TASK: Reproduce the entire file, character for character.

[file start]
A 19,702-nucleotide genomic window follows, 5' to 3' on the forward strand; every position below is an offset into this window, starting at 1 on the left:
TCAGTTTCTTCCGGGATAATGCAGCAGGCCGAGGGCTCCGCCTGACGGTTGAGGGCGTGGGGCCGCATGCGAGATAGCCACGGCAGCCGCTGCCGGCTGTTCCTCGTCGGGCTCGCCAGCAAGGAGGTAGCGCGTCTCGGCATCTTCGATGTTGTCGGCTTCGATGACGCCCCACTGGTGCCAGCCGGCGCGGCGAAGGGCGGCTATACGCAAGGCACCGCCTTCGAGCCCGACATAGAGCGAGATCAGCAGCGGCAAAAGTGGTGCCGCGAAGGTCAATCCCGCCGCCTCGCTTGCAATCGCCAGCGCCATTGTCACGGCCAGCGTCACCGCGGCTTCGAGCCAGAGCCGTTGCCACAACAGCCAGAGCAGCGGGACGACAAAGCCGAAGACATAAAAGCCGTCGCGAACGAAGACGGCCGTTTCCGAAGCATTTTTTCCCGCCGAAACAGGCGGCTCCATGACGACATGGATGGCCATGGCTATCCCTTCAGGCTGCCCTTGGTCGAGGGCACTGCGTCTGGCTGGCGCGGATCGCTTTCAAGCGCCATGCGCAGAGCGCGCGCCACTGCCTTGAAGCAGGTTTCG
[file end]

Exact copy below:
A 19,702-nucleotide genomic window follows, 5' to 3' on the forward strand; every position below is an offset into this window, starting at 1 on the left:
TCAGTTTCTTCCGGGATAATGCAGCAGGCCGAGGGCTCCGCCTGACGGTTGAGGGCGTGGGGCCGCATGCGAGATAGCCACGGCAGCCGCTGCCGGCTGTTCCTCGTCGGGCTCGCCAGCAAGGAGGTAGCGCGTCTCGGCATCTTCGATGTTGTCGGCTTCGATGACGCCCCACTGGTGCCAGCCGGCGCGGCGAAGGGCGGCTATACGCAAGGCACCGCCTTCGAGCCCGACATAGAGCGAGATCAGCAGCGGCAAAAGTGGTGCCGCGAAGGTCAATCCCGCCGCCTCGCTTGCAATCGCCAGCGCCATTGTCACGGCCAGCGTCACCGCGGCTTCGAGCCAGAGCCGTTGCCACAACAGCCAGAGCAGCGGGACGACAAAGCCGAAGACATAAAAGCCGTCGCGAACGAAGACGGCCGTTTCCGAAGCATTTTTTCCCGCCGAAACAGGCGGCTCCATGACGACATGGATGGCCATGGCTATCCCTTCAGGCTGCCCTTGGTCGAGGGCACTGCGTCTGGCTGGCGCGGATCGCTTTCAAGCGCCATGCGCAGAGCGCGCGCCACTGCCTTGAAGCAGGTTTCG